I was searching the Internet for inspiration to embroider an old, black wool poncho that I had tired of, and I came across the little-known fad of Mexican tourist jackets from the 1940s and ’50s. Adorned with colorful folkloric scenes, these embroidered wool jackets were made in Mexico for American tourists. Unlike Mexican floral shirts, which were primarily intended for Mexicans but eventually caught on in the U.S., I think it’s safe to assume that Mexicans never wore these garments. Funnily, my Mexican husband had never heard of the Mexican tourist jacket, despite his keen interest in Mexican folk art.
As you can see, the jackets are made with care, featuring lively donkeys, cacti, flowers and village scenes. A popular trope is the couple engaged in play and dance. I particularly like that the embroidery in these jackets is kind of rough, with the artist using big stitches with thick wool thread, as opposed to thinner cotton or silk thread, which would have allowed for more detail. This gives the jackets the kind of folksy flair that I strive for in my quilts. That the jackets often feature animals helps, of course.
On the other hand, the imagery raises a host of questions. What was it that attracted Americans to these garments? What kind of fantasies did they conjure up? And would it be insensitive to wear them today?
Life in America during that time was conservative and constrained, particularly for women, the target consumer of these souvenirs. This attire might have allowed the female wearer to express a desire that had been thwarted. As such, the jackets are a testament to an environment that was not only warmer, both physically and emotionally, but also more colorful and passionate. Maybe the jacket allowed American women to feel free and liberated, if just for a moment. Or maybe it was a convenient way to show off one’s worldliness? Like, “Look, I have been to exotic places and I am carrying a bit of their effervescence with me.” American couture of the time might have looked bland and inhibited in comparison.
A quick search for “embroidered Mexican tourist jacket” on Etsy yields 41 results. The examples range in price from $30 and $215. Wondering if anyone shared my concern about the imagery, I quickly found out that there are, inevitably, two camps. On the one side are people like Atomic Redhead who, on her fashion blog, admits that she’s attempting to own a Mexican jacket in every color. “[I]t’s kind of hard to have one jacket that goes with every outfit, but since these jackets often have so many colors, it makes it easy to pair it with anything!” She writes. In her view, wearing a Mexican jacket is celebrating Mexican culture.
The other camp argues that it is simply wrong to appropriate and exploit the styles of indigenous people, particularly if one knows nothing about their culture. Still, some people are more nuanced in their judgment, pointing out that these jackets were specifically made for Americans, providing income, pride and exposure to the women who made them. For the most part, they aren’t mean caricatures; buying and wearing a jacket like this honors the women’s labor and creativity. This, they say, differs from American companies who replicate and exploit someone else’s culture without giving back. (The popular Pendleton blankets have been in the crossfire for exactly that reason.)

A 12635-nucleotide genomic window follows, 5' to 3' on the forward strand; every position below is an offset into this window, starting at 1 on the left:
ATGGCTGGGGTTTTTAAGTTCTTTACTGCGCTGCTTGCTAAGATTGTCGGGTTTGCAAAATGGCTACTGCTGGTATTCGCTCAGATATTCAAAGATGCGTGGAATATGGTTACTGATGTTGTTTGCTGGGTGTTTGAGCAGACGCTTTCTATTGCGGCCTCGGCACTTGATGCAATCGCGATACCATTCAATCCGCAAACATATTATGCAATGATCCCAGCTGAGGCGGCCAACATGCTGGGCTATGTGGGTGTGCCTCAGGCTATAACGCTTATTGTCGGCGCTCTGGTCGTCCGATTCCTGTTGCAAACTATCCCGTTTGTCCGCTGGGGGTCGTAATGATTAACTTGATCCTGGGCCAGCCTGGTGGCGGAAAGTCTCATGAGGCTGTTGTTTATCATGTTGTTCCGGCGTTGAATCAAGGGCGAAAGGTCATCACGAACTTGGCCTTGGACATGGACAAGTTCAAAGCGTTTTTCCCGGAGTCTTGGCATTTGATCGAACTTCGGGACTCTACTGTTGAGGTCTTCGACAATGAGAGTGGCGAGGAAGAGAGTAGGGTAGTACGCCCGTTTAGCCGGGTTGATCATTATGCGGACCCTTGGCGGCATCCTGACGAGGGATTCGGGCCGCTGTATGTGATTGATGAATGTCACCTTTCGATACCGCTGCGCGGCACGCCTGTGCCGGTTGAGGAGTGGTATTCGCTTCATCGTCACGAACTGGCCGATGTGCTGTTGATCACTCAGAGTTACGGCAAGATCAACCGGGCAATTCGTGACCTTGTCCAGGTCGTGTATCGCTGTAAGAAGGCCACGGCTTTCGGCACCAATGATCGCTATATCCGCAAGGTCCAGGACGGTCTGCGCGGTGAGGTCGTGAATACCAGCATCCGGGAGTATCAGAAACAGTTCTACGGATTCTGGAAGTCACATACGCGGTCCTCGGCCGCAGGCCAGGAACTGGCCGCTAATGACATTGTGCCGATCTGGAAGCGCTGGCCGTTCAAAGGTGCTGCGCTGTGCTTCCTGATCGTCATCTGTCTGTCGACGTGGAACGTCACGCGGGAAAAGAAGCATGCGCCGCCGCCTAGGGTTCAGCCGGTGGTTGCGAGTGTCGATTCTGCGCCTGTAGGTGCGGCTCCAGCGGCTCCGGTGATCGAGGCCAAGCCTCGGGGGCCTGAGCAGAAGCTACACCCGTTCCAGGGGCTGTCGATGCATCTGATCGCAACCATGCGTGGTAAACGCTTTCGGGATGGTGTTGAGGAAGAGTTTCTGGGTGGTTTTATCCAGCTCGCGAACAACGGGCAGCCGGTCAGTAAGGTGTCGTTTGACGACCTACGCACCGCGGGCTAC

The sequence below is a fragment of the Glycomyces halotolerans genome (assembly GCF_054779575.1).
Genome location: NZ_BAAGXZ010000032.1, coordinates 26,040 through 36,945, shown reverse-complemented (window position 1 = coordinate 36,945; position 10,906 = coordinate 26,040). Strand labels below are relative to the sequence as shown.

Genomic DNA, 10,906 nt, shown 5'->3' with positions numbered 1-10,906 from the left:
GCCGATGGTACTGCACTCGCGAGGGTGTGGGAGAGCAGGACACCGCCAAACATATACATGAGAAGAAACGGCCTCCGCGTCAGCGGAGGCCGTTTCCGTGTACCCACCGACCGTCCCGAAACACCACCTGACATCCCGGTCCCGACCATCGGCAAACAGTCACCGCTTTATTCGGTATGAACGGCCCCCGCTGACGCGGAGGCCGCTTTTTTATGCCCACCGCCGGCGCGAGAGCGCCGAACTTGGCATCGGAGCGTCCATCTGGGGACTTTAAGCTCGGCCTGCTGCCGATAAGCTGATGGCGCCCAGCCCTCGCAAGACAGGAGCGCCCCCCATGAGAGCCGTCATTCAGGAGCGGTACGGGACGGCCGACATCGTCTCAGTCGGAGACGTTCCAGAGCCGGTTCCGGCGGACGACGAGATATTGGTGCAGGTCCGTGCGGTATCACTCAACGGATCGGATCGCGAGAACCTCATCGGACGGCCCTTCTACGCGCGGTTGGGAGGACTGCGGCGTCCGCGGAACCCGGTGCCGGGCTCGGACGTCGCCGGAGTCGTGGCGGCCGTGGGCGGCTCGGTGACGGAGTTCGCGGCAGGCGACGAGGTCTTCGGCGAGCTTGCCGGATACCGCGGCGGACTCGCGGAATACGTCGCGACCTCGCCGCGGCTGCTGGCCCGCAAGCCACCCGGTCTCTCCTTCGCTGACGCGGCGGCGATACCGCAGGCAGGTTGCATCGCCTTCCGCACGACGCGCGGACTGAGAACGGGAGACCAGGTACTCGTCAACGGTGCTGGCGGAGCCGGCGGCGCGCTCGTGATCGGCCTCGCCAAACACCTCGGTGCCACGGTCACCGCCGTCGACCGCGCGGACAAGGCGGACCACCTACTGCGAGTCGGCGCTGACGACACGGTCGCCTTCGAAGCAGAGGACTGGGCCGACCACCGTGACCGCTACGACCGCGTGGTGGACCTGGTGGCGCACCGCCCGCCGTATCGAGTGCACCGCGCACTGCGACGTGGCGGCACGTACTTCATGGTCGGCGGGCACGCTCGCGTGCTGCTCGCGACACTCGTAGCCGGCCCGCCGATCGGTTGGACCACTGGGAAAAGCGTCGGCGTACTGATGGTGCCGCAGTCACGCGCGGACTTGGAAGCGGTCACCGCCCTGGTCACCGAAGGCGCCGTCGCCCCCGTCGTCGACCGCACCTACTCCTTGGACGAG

But when it comes to cultural appropriation I wonder where the line is drawn. One perceptive comment, featured on Gertie’s Blog For Better Sewing, mentions our love for French couture. If I love to wear Paul Gautier, does that mean I, who may have never set foot on France, am appropriating French culture? Or better yet, was it insensitive of me to start cooking Mexican food before I had ever been to Mexico? Granted, my husband grew up in Mexico, but he can’t cook and, at the beginning, my food was far from authentic.
As always, I think, the devil is in the detail. Personally, I would shy away from wearing a jacket that features a Mexican in a sombrero sleeping under a cactus. This kind of stereotype is a personal insult to my hard-working Mexican husband and my in-laws, not to mention millions of other Mexicans. But is it wrong to find excitement and inspiration in the jackets’ floral patterns and their vibrant depiction of couples dancing among cacti? I don’t think so. In my book, nobody owns a dancing couple, or a cactus for that matter.
For now, I have decided on a different kind of embroidery for my poncho. Today the new Boden catalog arrived. It features wool sweaters with the Norwegian designs that are ubiquitous this winter. However, instead of reindeers, my poncho will feature camels that dance around my shoulders. If I’m not too lazy, I might add some “Florentine Embroidery.” Legend has it that the design was introduced by a Hungarian bride who married into the Medici family in Florence in the 15th century. The pattern has been found in Florence in great abundance ever since, making the question of appropriation moot by this point.